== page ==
Against the demands of the prosecution, a Syracuse man charged with criminal possession of a firearm was temporarily released from jail on October 23, after a prosecutor proved unable to find a key document that would have kept behind bars at least a bit longer. Alfred J. Thomas, 28, of 332 Green St. Apt. 2, had been held in the county justice center awaiting an arraignment at the Onondaga County Supreme Court for 97 days.
Judge John J. Brunetti ordered him released over the weekend when no one in the court could locate the prosecution’s letter declaring itself ready to try Thomas.
Thomas was arrested on gun and driving charges on May 29, when police found him at the wheel of a car without a license but with a passenger who claimed he planted a gun in her purse, said Thomas’s defense lawyer, Irene A. Flores.
“The problem in these cases is that juries often put weight on things lawyers and clients don’t find important,” Flores said. “This woman has no criminal history, and if the jury believes her, he’s going to be convicted.”
If a defendant is held in custody on a felony charge, either the prosecution or the District Attorney’s office must send the defense a letter announcing they are ready for a trial within 90 days. The DA’s office cannot make such an announcement without the defendant being indicted by a grand jury. Flores claimed she never received a letter, while prosecutor Cindi Newtown said she had mailed it.
“This was a fast-track jury case,” said Newtown. “The people have been ready since day one.”
Brunetti ordered that Thomas be temporarily released until October 26, when the court would reconvene to assess whether Flores had actually received the letter.
“This defendant is very dangerous to the community because he knows how to work the system,” Newtown said, asking Brunetti not to release Thomas.
“I don’t have the authority to do that,” Brunetti said. “I’m doing this because of the clerical inadvertence of someone at the DA’s office.” Instead he placed conditions of release on Thomas: from 6 p.m. to 6 a.m. he must stay indoors.
“If he violates these conditions, I hope the court revokes his release,” Newtown said.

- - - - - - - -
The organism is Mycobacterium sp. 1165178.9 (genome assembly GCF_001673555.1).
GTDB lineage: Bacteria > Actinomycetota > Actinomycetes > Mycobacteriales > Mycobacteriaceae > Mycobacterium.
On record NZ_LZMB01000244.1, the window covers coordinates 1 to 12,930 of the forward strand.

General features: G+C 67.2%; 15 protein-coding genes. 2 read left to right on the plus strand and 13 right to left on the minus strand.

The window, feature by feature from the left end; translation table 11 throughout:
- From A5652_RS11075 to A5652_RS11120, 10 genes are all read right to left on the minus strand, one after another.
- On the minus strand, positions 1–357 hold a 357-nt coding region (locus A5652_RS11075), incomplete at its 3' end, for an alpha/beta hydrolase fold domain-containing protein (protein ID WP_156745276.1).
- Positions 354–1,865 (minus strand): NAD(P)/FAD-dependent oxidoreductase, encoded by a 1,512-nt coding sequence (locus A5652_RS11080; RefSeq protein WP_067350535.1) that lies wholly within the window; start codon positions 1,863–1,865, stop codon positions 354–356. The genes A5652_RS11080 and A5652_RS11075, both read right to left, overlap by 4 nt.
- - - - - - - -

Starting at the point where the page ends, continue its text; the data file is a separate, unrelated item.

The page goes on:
Thomas rarely spoke during the hearing, only saying he was “going to stay at my momma’s house at 753 James St.”
This is not Flores and Newtown’s first time opposing each other in court. In September 2014, Thomas’ DNA was found on a stolen gun that was not in his possession. Flores was Thomas’ court-appointed lawyer, and Newtown was the prosecutor. Thomas was eventually acquitted.
“I’m ticked off that he got arrested a second time for the same thing,” Flores said.
Despite Thomas not having been violent, he has been charged with a Class C violent felony and faces up to 15 years in prison.
“They believe he’s a gangbanger,” Flores said, referring to the prosecution’s decision to pursue a stiffer charge. If a few members of a family get into trouble, “they assume you’re part of a gang too,” Flores said. “It’s unfortunate but true.”
Thomas had been severely beaten by Onondaga County sheriff’s deputies at the county justice center for refusing to submit to a body cavity search, according to Flores. Since then he has been having severe headaches and memory loss, as well as a broken tooth.
Four deputies “had pounded his head into the ground,” Flores said. One of her colleagues will file a suit for Thomas, Flores explained.
Thomas’ physical condition poses problems when it comes to employment. “He’s trying, but he can’t find anything that will accommodate him now,” Flores said, referring to Thomas’ need to provide for his five children.
Flores has a habeas corpus petition drafted on different grounds to get Thomas released if the court decides to detain him until his trial.
Said Flores, “I’d be surprised if we go to trial before February on this.”